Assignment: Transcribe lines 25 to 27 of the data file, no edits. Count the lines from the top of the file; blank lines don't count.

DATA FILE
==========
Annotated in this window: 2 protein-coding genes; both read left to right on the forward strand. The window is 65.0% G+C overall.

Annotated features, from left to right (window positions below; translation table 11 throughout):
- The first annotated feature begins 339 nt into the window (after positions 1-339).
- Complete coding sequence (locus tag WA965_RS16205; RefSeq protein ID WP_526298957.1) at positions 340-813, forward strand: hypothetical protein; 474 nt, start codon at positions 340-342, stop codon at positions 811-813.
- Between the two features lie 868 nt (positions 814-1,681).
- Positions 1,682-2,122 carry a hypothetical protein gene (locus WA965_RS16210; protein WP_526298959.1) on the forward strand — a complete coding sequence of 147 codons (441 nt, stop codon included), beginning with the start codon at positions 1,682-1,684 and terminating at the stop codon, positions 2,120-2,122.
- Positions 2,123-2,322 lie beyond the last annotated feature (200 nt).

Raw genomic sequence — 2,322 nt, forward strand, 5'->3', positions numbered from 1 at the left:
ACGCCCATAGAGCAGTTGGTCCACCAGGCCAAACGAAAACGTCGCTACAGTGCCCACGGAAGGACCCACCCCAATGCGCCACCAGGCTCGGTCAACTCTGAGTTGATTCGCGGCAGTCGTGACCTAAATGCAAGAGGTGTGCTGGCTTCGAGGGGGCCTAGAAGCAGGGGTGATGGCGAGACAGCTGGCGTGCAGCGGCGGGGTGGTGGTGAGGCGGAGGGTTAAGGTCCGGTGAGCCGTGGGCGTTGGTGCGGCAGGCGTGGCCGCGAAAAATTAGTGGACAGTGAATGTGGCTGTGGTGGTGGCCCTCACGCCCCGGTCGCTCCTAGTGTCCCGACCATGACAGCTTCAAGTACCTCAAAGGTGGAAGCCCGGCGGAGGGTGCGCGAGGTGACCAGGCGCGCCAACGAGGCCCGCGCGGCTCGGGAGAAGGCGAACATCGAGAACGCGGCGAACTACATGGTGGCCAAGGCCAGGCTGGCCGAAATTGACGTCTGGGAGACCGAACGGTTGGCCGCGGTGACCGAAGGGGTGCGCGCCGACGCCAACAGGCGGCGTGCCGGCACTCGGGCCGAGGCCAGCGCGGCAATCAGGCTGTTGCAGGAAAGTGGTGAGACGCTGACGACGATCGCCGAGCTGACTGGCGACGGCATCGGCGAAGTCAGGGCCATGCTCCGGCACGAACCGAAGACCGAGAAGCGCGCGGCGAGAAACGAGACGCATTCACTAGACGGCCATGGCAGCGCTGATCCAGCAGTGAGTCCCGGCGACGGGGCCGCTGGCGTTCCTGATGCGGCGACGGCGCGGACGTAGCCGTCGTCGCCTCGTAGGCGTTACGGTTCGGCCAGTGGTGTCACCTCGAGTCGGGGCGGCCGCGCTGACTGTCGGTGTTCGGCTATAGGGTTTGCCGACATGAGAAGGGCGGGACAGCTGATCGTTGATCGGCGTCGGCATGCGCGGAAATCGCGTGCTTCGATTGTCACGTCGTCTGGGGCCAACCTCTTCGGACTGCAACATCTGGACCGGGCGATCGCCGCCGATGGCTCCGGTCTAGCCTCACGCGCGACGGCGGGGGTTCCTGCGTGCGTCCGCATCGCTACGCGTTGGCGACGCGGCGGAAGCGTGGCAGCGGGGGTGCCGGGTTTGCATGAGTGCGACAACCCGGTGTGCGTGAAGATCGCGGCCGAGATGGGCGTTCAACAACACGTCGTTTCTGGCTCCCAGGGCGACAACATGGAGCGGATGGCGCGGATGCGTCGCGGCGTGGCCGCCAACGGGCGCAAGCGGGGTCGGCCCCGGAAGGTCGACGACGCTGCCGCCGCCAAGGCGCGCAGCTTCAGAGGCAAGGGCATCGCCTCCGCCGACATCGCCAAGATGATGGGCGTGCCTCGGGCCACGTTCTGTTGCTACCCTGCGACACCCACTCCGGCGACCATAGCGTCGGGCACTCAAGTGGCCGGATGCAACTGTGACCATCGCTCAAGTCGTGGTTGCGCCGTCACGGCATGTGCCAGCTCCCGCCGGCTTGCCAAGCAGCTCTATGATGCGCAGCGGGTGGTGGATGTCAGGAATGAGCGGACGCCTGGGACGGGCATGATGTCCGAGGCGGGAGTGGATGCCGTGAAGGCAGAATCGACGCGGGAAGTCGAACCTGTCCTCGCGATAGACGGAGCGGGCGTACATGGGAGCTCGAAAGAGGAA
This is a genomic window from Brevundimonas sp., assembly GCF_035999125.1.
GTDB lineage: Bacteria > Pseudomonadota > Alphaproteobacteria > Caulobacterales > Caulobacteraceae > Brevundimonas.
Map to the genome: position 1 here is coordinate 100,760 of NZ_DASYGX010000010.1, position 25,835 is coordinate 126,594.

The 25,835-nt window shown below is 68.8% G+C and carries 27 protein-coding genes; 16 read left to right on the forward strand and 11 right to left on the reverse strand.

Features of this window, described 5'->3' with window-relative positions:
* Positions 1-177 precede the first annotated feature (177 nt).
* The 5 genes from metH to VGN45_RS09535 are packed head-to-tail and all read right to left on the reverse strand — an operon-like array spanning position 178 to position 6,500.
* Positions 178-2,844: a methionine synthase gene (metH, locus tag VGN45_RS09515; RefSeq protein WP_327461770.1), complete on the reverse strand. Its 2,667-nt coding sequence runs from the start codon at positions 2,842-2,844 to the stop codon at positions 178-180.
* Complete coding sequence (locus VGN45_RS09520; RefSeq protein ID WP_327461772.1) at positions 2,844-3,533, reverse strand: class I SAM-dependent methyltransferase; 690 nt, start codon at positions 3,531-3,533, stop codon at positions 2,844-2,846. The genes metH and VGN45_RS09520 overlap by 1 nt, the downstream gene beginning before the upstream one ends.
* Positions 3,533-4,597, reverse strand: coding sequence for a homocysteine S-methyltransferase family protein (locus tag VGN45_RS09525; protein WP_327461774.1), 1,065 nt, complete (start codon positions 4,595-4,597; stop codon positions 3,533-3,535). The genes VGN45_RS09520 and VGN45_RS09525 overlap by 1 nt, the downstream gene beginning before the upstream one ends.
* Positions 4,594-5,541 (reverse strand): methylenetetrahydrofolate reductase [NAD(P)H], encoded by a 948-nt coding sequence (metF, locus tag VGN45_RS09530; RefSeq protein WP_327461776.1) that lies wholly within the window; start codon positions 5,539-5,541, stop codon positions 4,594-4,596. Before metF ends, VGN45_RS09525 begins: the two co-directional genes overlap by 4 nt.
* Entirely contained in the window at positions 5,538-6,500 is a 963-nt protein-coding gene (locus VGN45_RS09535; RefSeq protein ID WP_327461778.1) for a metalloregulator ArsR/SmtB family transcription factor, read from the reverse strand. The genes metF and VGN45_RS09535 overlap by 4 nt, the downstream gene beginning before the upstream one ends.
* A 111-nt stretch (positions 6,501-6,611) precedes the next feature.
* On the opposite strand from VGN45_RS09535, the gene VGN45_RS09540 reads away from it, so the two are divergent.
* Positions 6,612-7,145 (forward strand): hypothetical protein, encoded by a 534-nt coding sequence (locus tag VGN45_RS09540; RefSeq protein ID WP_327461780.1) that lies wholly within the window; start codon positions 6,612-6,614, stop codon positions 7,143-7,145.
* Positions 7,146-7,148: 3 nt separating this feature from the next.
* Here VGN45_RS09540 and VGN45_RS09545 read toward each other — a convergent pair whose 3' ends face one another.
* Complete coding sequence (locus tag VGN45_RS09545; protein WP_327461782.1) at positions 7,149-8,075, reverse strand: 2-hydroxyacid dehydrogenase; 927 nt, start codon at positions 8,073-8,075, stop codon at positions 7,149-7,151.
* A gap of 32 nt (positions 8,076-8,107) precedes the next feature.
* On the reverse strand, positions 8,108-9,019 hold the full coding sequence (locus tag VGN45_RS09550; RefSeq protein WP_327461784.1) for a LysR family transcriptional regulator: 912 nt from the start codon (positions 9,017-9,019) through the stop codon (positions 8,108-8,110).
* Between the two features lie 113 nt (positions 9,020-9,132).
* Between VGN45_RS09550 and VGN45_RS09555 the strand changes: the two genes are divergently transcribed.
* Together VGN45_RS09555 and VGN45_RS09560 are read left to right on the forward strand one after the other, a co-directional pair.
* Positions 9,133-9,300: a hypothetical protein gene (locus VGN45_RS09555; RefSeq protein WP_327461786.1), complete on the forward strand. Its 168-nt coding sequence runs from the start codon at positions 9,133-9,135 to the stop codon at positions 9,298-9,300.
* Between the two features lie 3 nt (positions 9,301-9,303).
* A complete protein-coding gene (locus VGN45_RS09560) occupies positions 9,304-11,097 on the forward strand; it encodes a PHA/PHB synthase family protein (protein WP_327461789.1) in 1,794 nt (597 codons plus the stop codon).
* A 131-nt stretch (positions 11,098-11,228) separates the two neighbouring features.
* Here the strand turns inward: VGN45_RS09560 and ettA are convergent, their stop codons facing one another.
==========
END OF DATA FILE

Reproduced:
* Positions 7,146-7,148: 3 nt separating this feature from the next.
* Here VGN45_RS09540 and VGN45_RS09545 read toward each other — a convergent pair whose 3' ends face one another.
* Complete coding sequence (locus tag VGN45_RS09545; protein WP_327461782.1) at positions 7,149-8,075, reverse strand: 2-hydroxyacid dehydrogenase; 927 nt, start codon at positions 8,073-8,075, stop codon at positions 7,149-7,151.